Let’s Talk About The Forums Today.

I like data.  There’s lots of actionable information in a good set of data.

One of the interesting things from the years of this site is the correlation between the type of person who uses this program, and their way of problem solving and communication.  I’m talking to you about this, since the odds are quite high that you fall into a bit of a problem category.

Here’s the thing:

There used to be a really cheap course on the site.

There was even an unadvertised free option for students.  At one point there was a series of PDF guides.  A lot of evolution happened before this program and session format. (and don’t worry, your money was money well spent – the free and cheap stuff was pretty awful)

One of the important lessons I got from it, likely applies to you.

The free participants, and those who got the really cheap course had a strong tendency to ask a lot of questions.  Just between us, a lot of them weren’t the most brilliant questions.  Those participants also had a tendency to be poor at troubleshooting, and quick to give up.

At the same time existed more expensive course options.

Those participants tended to ask much less questions (about 8x less on average, actually).  They would be much more persistent and post more long term success stories and detailed improvement accounts.

Needless to say, that’s the audience I wanted to focus on more.

The downside of the general type willing to spend more money on a higher quality product, is that this person tends to express less doubts, questions, uncertainties, and problems they may encounter.  That’s what several years of data tell me.

And if you are less likely to ask questions, you are more likely to be stuck, waste time, or compromise progress.

The dummies from back when taught us a lot about where people get stuck.  I fixed a lot of the common rough spots and made a whole lot of improvements that you get to work with here.

Still … I want you to feel comfortable to ask questions.

Not sure about that prescription?

Yes it’s perfectly fine to search in the forum, search the blog, wait for future sessions to clarify.  It’s what I would do, and I’m also the type who spends money on quality.  I too tend to ask few questions, preferring to do some research and come to my own conclusions.

You know what though?

For now, you’ve got me here, checking in on you every day (give or take).  I pop in on the forum to answer questions.

I have a decade of this eyeball stuff at your disposal.

So when you’re not sure about something, you might as well drop me a quick line in the forum.  It’s no bother.  It helps me identify where the program may need clarifying, and it makes me feel good to know where you’re at in the process.  And I shoot straight so you don’t have to worry about a thing.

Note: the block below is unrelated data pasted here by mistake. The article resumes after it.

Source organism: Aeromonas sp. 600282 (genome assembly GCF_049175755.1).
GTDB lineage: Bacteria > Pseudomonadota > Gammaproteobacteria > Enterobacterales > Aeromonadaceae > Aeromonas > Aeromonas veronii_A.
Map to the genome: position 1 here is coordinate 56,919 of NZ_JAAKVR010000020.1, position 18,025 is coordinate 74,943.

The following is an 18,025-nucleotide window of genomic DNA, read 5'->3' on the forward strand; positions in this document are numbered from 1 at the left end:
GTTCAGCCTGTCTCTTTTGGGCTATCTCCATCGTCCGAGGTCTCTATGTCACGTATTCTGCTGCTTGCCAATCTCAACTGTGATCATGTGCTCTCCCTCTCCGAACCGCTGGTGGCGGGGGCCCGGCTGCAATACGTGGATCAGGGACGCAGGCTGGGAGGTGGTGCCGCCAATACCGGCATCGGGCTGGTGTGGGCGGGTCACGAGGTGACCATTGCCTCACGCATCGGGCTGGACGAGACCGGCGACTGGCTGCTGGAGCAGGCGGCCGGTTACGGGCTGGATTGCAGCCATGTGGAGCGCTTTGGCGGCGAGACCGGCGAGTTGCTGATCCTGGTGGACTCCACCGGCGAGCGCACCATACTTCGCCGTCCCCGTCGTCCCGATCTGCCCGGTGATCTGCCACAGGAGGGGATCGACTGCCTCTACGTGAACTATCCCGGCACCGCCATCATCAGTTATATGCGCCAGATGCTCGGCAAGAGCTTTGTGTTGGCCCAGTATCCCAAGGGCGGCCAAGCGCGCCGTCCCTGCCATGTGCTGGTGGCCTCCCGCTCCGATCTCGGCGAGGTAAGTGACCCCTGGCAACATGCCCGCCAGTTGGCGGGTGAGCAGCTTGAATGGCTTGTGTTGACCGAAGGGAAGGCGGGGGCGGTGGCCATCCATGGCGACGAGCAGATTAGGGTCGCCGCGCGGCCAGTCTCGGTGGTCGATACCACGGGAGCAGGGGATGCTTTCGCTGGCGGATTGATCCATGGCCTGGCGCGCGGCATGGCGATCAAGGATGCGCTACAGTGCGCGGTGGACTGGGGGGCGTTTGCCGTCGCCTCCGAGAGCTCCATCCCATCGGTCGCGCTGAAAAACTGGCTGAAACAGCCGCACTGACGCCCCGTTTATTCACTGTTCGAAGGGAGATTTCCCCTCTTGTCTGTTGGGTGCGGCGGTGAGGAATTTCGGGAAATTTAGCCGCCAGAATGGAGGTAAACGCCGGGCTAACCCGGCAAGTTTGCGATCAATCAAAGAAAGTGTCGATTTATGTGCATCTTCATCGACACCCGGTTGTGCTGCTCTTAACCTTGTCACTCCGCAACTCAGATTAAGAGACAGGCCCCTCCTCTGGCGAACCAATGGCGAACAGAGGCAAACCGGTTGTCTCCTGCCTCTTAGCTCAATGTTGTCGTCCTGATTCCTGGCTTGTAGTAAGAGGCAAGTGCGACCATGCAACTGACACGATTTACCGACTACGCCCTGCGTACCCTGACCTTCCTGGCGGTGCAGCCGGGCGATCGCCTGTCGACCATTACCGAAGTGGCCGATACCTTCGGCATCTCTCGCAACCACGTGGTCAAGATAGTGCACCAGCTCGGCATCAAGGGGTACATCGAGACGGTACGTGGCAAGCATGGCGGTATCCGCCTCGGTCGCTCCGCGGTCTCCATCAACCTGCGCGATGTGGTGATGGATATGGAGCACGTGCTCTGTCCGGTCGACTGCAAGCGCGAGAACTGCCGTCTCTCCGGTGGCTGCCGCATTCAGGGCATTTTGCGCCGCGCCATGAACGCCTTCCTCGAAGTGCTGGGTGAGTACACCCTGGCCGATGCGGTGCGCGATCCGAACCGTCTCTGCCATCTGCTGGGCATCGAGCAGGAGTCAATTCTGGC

And as an aside … when I first took over, no experience with the Internet, I paid a fancy consultant a fairly ginormous fee to assess what needed to happen here.

On his first and top priority hit list was, get rid of Jake-personal-support.

It doesn’t scale, he says.  “Jake, don’t tie up your time dealing with customer issues.  Focus on the big picture.  Focus on media, focus on marketing, focus on writing books and creating content.  Let somebody else deal with the customer.”

Surely he’s right.  The six figures he charges for his advice certainly left a lasting impression.

You know what though?

I want to help you.  I’d rather have less participants, I’d rather say, screw “it scales well”.  I’d rather have a small sign-up window, I’d rather charge enough to weed out the dummies, I’d rather just have you in the program and not 10,000 whoever-people.  And I’d rather make sure you have a great experience.   With me answering your questions, scaleability and big-picture-whatnot be damned.

Long story short … do use the forum if you’re not sure of something.

Or if you just want to say hi.

Or tell me that you expect higher production values in the videos, and that I finally need start wearing a turban, and grow a a majestically guru-esque beard.

Whatever it might be.  Mi casa, su casa.

I look forward to your progress reports, your challenging experiences, your ideas, comments, pictures of you in the best Elvis style glasses.  I’m not doing this for the money.  I’m doing to to share in the experience and hearing from you definitely makes my day!


– Jake

P.S:  Be ready to start digging in again, with new and possibly slightly challenging experiences in the next session.  See you there!

Session:  Audio Track

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Session:  Video Stream

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